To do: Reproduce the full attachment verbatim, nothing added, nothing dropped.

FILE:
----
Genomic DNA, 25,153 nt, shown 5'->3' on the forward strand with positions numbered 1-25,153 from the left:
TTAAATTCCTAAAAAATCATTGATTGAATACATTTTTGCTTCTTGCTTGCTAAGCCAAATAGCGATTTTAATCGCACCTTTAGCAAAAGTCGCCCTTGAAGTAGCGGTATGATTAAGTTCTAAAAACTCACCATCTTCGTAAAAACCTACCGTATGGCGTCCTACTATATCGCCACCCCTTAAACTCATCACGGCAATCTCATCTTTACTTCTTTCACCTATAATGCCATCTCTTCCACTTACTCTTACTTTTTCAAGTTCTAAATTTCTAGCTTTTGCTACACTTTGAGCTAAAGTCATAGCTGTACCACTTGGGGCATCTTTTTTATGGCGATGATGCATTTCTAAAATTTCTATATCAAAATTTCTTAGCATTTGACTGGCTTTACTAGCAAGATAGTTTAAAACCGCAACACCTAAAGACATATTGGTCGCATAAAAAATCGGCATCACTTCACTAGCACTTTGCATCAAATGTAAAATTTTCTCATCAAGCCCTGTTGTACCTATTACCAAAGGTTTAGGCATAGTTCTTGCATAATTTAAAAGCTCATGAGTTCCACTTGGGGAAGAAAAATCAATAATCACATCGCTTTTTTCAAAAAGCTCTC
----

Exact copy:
Genomic DNA, 25,153 nt, shown 5'->3' on the forward strand with positions numbered 1-25,153 from the left:
TTAAATTCCTAAAAAATCATTGATTGAATACATTTTTGCTTCTTGCTTGCTAAGCCAAATAGCGATTTTAATCGCACCTTTAGCAAAAGTCGCCCTTGAAGTAGCGGTATGATTAAGTTCTAAAAACTCACCATCTTCGTAAAAACCTACCGTATGGCGTCCTACTATATCGCCACCCCTTAAACTCATCACGGCAATCTCATCTTTACTTCTTTCACCTATAATGCCATCTCTTCCACTTACTCTTACTTTTTCAAGTTCTAAATTTCTAGCTTTTGCTACACTTTGAGCTAAAGTCATAGCTGTACCACTTGGGGCATCTTTTTTATGGCGATGATGCATTTCTAAAATTTCTATATCAAAATTTCTTAGCATTTGACTGGCTTTACTAGCAAGATAGTTTAAAACCGCAACACCTAAAGACATATTGGTCGCATAAAAAATCGGCATCACTTCACTAGCACTTTGCATCAAATGTAAAATTTTCTCATCAAGCCCTGTTGTACCTATTACCAAAGGTTTAGGCATAGTTCTTGCATAATTTAAAAGCTCATGAGTTCCACTTGGGGAAGAAAAATCAATAATCACATCGCTTTTTTCAAAAAGCTCTC